Chelsea Crowell at The Slaughtered Lamb, London, England, 10/26/2011
I caught Chelsea Crowell’s show at The Slaughtered Lamb in London this past Wednesday. She had just flown in from Ireland after a couple of weeks on the road with her dad, Rodney Crowell. She was in London to play two shows, and from there she was set to go to Paris, then back to Ireland in November. Eventually, she’ll make her way back to the U.S. to tour in support of her new record, Crystal City. You can read my advance review of that record here. In sum, I’ll just say that the record is unique, and one of the best I’ve heard in 2011. I was happy that my schedule allowed me the opportunity to see her play some of it live this early in the game.
The Slaughtered Lamb is a lively twenty-something pub/bar upstairs. Downstairs, it is has an intimate listening room, a living-roomesque music mini-venue with sofas and chairs and a small bar. The venue also has a neon pentagram sign that never lit up despite Ms. Crowell’s repeated requests that it do so. The room was just about full as she took the stage as the third of three acts that evening in brown boots just above the knee, a black & white animal print blouse/jacket and a pretty cool scarf with tassels on the end. She had to give up the scarf before it was over after telling the audience that someone (I think she said Steve Earle) once said it isn’t a show unless you sweat a bit.
After the show we talked for a minute. She said she thought the show was “rough,” meaning, I suppose, that her act isn’t quite polished as it will become as she continues the touring process. It did seem a bit ad hoc, but rough it was not. Ms. Crowell played for us much as she would play if we were sitting in her living room, which seemed appropriate in this small venue as I sat on a couch with a couple of other music fans. It was a fairly short show – she played 11 songs by my count, with a mix of a couple of her new songs, some of her old stuff, and some well-selected covers.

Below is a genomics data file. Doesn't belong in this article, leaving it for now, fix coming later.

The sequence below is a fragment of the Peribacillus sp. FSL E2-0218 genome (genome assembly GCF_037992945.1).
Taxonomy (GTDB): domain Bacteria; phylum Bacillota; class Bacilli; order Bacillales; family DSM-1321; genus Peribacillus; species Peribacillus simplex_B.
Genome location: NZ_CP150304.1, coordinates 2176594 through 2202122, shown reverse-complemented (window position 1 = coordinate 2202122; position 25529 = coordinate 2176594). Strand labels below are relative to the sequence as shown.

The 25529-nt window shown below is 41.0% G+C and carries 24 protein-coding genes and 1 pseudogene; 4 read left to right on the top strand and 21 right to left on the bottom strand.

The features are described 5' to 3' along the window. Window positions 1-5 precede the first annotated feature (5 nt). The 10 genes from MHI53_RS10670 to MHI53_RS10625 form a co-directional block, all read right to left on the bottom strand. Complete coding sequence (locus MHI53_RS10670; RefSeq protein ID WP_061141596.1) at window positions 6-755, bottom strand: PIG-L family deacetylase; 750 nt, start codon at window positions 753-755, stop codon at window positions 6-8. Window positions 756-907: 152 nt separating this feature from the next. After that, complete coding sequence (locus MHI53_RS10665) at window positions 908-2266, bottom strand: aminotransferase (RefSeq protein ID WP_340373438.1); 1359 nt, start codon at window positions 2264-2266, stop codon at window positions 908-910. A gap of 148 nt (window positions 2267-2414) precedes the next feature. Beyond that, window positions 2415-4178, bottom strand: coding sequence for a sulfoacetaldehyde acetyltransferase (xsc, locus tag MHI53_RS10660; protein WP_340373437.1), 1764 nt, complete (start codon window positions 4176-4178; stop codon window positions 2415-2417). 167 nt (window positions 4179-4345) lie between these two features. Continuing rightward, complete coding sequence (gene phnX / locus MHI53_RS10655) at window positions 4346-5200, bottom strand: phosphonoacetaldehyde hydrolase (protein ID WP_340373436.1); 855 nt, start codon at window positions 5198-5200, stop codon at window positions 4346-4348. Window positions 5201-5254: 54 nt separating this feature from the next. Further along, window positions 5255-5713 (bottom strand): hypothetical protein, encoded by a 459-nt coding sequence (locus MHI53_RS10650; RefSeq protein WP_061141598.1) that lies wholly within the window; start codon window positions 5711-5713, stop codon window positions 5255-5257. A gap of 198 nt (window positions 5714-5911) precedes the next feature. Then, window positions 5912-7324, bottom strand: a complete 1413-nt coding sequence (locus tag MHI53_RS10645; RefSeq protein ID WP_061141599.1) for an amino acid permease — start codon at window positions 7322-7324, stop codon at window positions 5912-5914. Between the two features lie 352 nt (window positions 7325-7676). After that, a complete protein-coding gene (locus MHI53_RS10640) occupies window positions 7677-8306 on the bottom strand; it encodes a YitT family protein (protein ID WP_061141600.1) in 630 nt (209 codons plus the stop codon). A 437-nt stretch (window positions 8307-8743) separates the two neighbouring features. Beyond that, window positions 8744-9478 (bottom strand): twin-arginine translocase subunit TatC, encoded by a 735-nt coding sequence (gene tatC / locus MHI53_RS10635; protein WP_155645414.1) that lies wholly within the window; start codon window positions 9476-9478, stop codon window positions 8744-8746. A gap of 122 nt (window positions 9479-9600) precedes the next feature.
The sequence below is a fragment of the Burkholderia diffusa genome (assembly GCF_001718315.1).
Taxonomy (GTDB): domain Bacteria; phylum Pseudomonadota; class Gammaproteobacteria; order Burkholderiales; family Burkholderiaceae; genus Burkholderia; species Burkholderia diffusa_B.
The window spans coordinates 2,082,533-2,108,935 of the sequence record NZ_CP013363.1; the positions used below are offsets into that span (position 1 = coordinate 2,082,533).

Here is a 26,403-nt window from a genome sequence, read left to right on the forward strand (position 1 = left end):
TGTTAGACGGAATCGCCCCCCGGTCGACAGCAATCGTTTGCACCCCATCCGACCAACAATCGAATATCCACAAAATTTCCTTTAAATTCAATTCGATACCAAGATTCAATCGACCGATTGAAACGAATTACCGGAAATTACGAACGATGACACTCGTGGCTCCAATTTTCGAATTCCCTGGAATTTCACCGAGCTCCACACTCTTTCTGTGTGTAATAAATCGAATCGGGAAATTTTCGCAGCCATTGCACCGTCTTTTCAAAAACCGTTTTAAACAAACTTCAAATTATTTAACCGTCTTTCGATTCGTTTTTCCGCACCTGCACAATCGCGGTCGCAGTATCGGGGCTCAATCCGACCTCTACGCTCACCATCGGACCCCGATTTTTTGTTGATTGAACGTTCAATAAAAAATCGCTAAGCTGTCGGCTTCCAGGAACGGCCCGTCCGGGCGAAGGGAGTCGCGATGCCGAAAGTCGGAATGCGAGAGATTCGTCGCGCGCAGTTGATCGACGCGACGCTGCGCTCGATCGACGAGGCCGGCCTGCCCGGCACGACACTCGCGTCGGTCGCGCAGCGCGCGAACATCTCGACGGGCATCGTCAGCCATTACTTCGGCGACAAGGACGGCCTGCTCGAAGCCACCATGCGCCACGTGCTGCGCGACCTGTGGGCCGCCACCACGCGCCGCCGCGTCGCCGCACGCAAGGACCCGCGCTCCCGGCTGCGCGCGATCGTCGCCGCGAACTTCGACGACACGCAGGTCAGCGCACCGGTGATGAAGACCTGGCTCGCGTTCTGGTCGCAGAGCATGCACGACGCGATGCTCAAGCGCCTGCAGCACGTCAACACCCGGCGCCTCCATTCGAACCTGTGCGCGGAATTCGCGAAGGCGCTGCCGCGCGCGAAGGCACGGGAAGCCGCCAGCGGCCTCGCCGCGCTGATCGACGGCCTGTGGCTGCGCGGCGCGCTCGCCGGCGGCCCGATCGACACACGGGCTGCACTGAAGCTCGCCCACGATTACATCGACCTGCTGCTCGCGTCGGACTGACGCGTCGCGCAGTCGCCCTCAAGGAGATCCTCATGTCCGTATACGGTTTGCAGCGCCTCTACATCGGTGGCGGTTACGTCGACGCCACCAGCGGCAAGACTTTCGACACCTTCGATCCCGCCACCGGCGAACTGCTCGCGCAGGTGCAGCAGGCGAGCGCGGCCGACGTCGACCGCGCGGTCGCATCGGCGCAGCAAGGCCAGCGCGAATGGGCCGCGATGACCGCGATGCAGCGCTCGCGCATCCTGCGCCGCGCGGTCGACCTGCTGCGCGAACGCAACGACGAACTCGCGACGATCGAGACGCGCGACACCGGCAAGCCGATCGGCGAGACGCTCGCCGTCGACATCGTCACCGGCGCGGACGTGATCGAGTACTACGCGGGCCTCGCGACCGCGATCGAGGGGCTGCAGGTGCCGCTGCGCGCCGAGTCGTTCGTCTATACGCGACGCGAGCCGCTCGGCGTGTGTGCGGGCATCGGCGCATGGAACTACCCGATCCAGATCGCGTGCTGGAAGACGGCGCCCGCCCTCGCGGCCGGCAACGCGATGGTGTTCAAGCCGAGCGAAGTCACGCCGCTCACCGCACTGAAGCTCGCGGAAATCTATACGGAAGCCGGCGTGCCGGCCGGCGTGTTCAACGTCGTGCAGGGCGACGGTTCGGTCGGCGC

Ms. Crowell’s manner on stage is casual and friendly, even a bit self-deprecating, but when she starts singing, she really owns what she sings. A highlight of the evening for me was her performance of Tecumseh Valley, the Townes Van Zandt song. There’s something poignant about a woman singing that song with its lyrics about female desperation, and she does a very nice job with the song. The audience, a music savvy group (which included band members from the two prior acts), was completely taken by her.
Ms. Crowell concluded with Stuff That Works, a song written by her dad and Guy Clark (she politely corrected me on Twitter when I said Guy Clark wrote it – as I should have known, they did co-write it and both released the song in the mid-90’s). She had announced this as the last song, and she received a very nice applause from the audience. Then, a moment or two after the applause died (Ms. Crowell was already starting to pack up), someone asked for one more song. The crowd joined in the request and next thing you know, Ms. Crowell and her accompanying guitarist Colm O’Herlihy are playing just one more song, this time completely unplugged. Quite casual and quite nice, actually. But not rough.
Mando Lines is on Twitter @mando_lines. You can follow Chelsea Crowell on Twitter as well, @cjanecrowell.